Spry editor Lisa Delaney is one of the rare souls who know what it’s like to be an “after.” This journalist and author of Secrets of a Former Fat Girl shed 70 pounds—and six dress sizes–and has kept it off for 20 years. She answers your questions here each week.
DEAR READERS: Ready for another in my series of diet book reviews? You’d better be.
The plan: The Fast Diet, by Dr. Michael Mosley and Mimi Spencer
The premise: You’re heard of juice fasts and cleanses, but The Fast Diet brings to the fore what’s called “intermittent fasting”—regular intervals of fasting interspersed with days of normal eating. Mosley’s and Spencer’s version of this is what they call the 5:2 diet—two days of eating 500-600 calories (the lower amount for women, the higher amount for men), and then eating what you want for the remaining five days.
The 5:2 concept hit the world during the summer of 2012, when Mosley, a trained doctor and BBC producer, agreed to be a guinea pig for a BBC documentary exploring the scientific research on life extension, one component of which was calorie restriction.
Now, the idea that super-low-calorie diets can extend your life has been around for years, with some intriguing research to back it up. But the very valid question of quality vs. quantity of life has kept all but the most daring anti-aging experts from promoting it as a legitimate health strategy. Mosley, who spends almost a third of the book on the science of intermittent fasting—much of which is based solely on animal and laboratory studies—says his modification preserves the benefits of calorie restriction without sacrificing the pleasures of enjoying real food like a real person. Those purported benefits include reducing the chronic inflammation that leads to cancer, heart disease, improving blood sugar control, getting a “cognitive boost,” creating a “self-repairing physiology” and—wait for it!—“swift and sustained weight loss” while “still eating the foods you would normally, most of the time.”
Key details: One attractive thing about this program is that it’s pretty simple. Mosley suggests not scheduling your fast days consecutively (but you can if you want to); and splitting up your calories on fast days into two main meals rather than spreading them out over the course of the day, as, he claims, “a longer period without food should produce better results.” On fast days, the authors suggest eating foods high in protein and foods with a low glycemic index to ward off hunger. You can also include low-fat dairy products, and lower-glycemic grains like quinoa and oatmeal, but no starchy white carbs and certainly no sugar. The plan allows you to “top up” the low cal, low-GI leafy veggies beyond quantities you’re given—which is a good thing. If you’re losing too much weight or you’ve reached your goal, you can go to the 1:6 maintenance schedule and “still reap the anti-aging benefits of occasional fasting.” On non-fasting days, hey, anything goes: apple pie with ice cream! Pancakes for breakfast! But even so, Mosley and Spencer claim that there are spillover effects—that your appetite will change, that you’ll naturally want to eat more veggies and fewer carbs, even on non-fasting days and that “you’ll start to choose healthy foods by default, not by design.” Oh, and about exercise? Mosley cites studies that say that fasting has no adverse effects on people who do high intensity exercise. Also included in the book are recipes and photos for a month of 500-calorie meal that manage to look both appetizing and ample.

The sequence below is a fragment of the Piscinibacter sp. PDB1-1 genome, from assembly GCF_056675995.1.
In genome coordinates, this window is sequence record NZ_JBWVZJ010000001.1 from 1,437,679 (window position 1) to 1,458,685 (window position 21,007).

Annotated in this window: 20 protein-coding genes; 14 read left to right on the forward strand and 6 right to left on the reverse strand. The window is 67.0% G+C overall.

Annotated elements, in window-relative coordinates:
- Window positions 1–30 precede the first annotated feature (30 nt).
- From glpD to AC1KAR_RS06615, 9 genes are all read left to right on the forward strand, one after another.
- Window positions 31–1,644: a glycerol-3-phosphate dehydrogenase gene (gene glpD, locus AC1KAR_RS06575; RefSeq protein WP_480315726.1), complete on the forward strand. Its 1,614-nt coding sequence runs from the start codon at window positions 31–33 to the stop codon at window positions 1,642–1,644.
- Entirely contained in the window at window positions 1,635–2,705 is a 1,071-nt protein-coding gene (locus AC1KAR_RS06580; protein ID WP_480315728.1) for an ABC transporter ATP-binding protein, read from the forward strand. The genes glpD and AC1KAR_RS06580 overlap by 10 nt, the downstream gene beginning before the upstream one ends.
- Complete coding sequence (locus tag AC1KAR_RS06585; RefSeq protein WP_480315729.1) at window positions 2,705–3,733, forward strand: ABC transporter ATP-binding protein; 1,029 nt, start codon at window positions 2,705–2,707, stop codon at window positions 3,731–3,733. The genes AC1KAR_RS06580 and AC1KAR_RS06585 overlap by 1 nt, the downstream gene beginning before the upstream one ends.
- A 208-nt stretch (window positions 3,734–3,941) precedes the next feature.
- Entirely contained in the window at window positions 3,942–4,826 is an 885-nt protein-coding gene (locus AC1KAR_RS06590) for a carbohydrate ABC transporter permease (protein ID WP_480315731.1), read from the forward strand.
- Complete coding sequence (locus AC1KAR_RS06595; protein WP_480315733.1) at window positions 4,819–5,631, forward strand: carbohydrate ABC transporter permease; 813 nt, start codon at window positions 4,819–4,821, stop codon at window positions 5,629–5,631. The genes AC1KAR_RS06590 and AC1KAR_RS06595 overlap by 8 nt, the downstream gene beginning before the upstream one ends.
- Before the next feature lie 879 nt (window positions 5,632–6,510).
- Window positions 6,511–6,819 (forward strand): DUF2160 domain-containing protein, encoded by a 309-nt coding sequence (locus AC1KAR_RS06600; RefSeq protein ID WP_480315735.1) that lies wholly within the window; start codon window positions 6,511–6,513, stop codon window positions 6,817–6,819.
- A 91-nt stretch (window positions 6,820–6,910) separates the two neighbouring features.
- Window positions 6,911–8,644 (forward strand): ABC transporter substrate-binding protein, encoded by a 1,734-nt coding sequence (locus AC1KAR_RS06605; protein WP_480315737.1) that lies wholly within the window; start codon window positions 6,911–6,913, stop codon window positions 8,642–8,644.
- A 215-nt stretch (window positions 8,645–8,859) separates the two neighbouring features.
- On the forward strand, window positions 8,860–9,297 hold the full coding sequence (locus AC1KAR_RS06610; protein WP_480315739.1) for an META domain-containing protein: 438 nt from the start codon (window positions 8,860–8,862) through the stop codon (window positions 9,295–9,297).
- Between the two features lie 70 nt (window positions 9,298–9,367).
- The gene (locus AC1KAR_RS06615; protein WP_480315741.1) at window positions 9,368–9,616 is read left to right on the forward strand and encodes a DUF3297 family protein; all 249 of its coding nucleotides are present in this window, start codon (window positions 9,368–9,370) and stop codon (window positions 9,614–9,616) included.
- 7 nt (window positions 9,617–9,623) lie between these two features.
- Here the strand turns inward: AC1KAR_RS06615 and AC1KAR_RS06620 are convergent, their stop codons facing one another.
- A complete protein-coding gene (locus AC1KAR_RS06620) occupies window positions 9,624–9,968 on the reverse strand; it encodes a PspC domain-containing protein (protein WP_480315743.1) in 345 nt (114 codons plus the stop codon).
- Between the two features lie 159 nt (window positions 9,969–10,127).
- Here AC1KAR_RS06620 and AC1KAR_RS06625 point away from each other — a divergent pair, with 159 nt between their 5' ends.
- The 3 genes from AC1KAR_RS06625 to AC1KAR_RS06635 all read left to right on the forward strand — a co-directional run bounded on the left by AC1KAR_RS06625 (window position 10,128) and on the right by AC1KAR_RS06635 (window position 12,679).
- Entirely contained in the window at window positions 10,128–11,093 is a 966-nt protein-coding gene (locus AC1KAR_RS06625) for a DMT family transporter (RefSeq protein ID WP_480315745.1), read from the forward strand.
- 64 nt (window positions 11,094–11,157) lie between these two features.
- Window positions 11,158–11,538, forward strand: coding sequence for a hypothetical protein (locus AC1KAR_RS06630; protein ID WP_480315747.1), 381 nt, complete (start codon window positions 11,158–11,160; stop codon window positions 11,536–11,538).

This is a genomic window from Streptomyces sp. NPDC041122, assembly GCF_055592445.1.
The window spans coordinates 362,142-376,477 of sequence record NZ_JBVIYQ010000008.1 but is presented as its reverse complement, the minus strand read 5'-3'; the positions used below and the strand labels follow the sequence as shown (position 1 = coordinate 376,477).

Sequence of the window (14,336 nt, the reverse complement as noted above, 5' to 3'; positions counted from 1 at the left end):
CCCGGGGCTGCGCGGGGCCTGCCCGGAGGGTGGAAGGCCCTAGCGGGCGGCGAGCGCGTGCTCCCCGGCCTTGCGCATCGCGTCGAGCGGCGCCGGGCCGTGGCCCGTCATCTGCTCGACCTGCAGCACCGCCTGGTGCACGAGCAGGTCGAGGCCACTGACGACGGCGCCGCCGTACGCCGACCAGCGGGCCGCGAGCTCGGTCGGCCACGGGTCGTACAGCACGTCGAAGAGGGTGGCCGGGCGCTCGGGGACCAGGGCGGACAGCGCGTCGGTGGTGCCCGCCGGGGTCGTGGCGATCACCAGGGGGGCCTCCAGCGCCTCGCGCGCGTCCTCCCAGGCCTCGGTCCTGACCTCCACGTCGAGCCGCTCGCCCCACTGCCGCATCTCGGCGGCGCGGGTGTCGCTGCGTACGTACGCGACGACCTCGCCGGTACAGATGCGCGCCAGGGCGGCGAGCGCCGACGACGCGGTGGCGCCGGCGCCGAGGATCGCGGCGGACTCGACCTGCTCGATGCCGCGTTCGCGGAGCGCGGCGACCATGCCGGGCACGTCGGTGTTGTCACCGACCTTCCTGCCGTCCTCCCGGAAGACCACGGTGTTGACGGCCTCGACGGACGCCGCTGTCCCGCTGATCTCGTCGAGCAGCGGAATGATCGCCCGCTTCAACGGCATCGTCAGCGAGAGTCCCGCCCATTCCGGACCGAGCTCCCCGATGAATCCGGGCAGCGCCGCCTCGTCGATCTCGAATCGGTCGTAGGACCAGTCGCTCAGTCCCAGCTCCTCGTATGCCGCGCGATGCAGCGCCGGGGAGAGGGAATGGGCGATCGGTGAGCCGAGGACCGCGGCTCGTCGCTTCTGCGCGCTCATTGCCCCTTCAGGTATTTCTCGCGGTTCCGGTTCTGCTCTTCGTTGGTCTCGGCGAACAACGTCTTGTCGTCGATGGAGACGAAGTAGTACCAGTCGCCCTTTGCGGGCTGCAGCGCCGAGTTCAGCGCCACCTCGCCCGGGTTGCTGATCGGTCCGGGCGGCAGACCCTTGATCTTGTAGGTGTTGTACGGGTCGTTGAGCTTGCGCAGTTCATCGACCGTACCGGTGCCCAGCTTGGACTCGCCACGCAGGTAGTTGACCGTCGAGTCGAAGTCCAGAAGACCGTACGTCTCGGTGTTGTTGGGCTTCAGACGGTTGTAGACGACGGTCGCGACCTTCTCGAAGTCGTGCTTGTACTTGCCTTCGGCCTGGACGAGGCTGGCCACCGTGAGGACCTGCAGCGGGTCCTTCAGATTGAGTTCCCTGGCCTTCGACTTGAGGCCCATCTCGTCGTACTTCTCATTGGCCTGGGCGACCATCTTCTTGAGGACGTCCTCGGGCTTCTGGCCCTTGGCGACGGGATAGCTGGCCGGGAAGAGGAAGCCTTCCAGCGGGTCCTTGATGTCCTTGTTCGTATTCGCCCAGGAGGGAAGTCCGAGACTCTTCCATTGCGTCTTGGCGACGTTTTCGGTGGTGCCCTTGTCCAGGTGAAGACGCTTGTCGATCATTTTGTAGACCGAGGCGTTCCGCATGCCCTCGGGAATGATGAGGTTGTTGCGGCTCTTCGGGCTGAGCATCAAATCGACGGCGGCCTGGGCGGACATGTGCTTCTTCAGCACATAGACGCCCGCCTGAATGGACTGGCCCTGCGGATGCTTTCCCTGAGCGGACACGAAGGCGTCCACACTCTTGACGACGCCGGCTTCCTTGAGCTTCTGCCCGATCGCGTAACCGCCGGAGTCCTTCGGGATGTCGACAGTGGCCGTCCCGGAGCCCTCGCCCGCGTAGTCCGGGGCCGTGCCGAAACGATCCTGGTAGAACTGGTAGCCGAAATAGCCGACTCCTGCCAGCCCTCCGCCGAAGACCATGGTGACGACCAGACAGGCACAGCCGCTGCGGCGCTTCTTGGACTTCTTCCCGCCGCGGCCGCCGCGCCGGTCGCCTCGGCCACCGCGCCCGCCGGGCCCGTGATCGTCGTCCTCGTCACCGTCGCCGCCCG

Quick cautions: Where do I start? First, although Mosley makes an intriguing case for fasting as a way to improve health measures, extend lifespan and achieve a healthy weight, he consistently rests on rat studies and conjecture as proof. Although he did the diet himself—and includes other “case studies” in the form of letters from other Fast Diet fans—I simply can’t imagine this plan turning into a binge-starve-binge cycle for most people. I know that I would very likely really let loose on my non-fasting days. I’m not convinced that two days of deprivation would lead to a more general drive to eat more healthfully. Not only that—I know how punchy, reactive and downright mean and cranky I get when I don’t eat enough. So those fast days would be brutal on me and anyone I come into contact with. The authors write that “In order to be effective … any method must be rational, sustainable, flexible and feasible over the long haul.” I disagree that The Fast Diet meets that criteria.
FFG fave? Um, no. Not a chance.
Lisa Delaney is editor of Spry magazine and Spryliving.com. Ask her your question here.